Whereas Madoka Magica is a magic girl show through and through, Penguindrum is a hybrid with other ingredients. For example, there are references to the author Kenji Miyazawa and his fantasy Night on the Galactic Railroad, animated by Gisaburo Sugii. There are echoes of Hans Christian Andersen stories like “The Snow Queen” and “The Brave Tin Solder.” Heroine Himari (in her non-transformed state) becomes a brave Alice in Wonderland. For variety (and laughs), there are cheesy spoof references to The Rose of Versailles, a classic manga and anime about a cross-dressing swordswoman.
Penguindrum is written by Kunihiko Ikuhara, who created Revolutionary Girl Utena, another highly surreal anime with magic girl trappings. Penguindrum grows close to Utena in later episodes, with heavy symbolism and surrealism which practically swallow everything; the end leaves the whole story open to multiple readings. But you could equally compare Penguindrum to Welcome to the NHK or Paranoia Agent for black farce; to Angel Beats for its extreme swings from comedy to tragedy; or to Neil Gaiman’s Sandman comic for its lyrical, albeit dark, fantasy, intermixed with reality at its scuzziest.
As cartoons, Penguindrum and Magica Madoka boast extremely odd looks. Madoka Magica is full of fabulously unreal décor and weird buildings, like a cute Caligari. Heck, just look at Madoka’s house and school (those glass classrooms!) That’s before you reach the handmade monster meanies, which were apparently bred from Yellow Submarine and some of the weirder classic Czech cartoons. For its part, Penguindrum’s psychedelic magic girl sequence feels almost mundane in a show where background characters are faceless stick figures, and subway stations (a key to the series) are reduced to signboards and ticket barriers. And that’s just the straightforward episodes.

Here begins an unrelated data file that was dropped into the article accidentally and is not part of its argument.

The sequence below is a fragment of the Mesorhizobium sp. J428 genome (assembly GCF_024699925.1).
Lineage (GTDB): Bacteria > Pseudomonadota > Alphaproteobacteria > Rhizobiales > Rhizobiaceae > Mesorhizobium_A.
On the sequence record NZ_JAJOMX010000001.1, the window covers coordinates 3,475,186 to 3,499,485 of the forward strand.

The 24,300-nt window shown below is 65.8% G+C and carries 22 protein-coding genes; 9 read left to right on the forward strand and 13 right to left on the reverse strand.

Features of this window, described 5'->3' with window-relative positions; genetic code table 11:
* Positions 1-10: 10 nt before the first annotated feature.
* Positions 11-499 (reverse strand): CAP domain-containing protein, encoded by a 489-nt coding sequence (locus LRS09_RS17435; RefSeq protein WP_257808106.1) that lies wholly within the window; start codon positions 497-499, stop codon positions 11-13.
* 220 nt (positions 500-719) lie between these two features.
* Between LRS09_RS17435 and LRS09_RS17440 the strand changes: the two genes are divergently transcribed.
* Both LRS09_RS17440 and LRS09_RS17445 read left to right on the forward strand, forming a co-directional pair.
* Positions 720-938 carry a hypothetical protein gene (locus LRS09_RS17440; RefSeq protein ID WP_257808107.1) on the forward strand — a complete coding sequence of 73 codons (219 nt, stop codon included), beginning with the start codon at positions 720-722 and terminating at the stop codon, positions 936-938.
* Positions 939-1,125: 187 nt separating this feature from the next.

These series are ‘new’ kinds of magic girl anime, but with antecedents decades earlier. As a kids’ genre, magic girls go back to the 1966 Toei cartoon Little Witch Sally, influenced by the US comedy import Bewitched (which was live-action with cartoon credits). But take a look at the 1951 short story “Witch War” by the American horror author Richard Matheson, online here. Doesn’t it feel like a dark magic girl anime?
Penguindrum and Madoka take elements from kid’s media for adult shows. However, ‘magic girl’ anime still thrives as a children’s genre as well. In that way, it’s doing better than US superhero comics, attacked by Watchmen’s Alan Moore for abandoning their original audience. Toei Animation, makers of Little Witch Sally and Sailor Moon, is ten years into its epic Precure franchise (a taste here), for three to eight year-olds. Precure also spun off fourteen cinema movies. And there’s magic girl family fare by other hands; for example, Magical Sisters Yoyo and Nene, which premiered at Scotland Loves Anime.
Now, if that Japanese mother at the beginning of the article had gone to one of those films, she could have avoided a whole lot of grief…
Puella Magi Madoka Magica, the complete series, is out now on UK DVD from Manga Entertainment.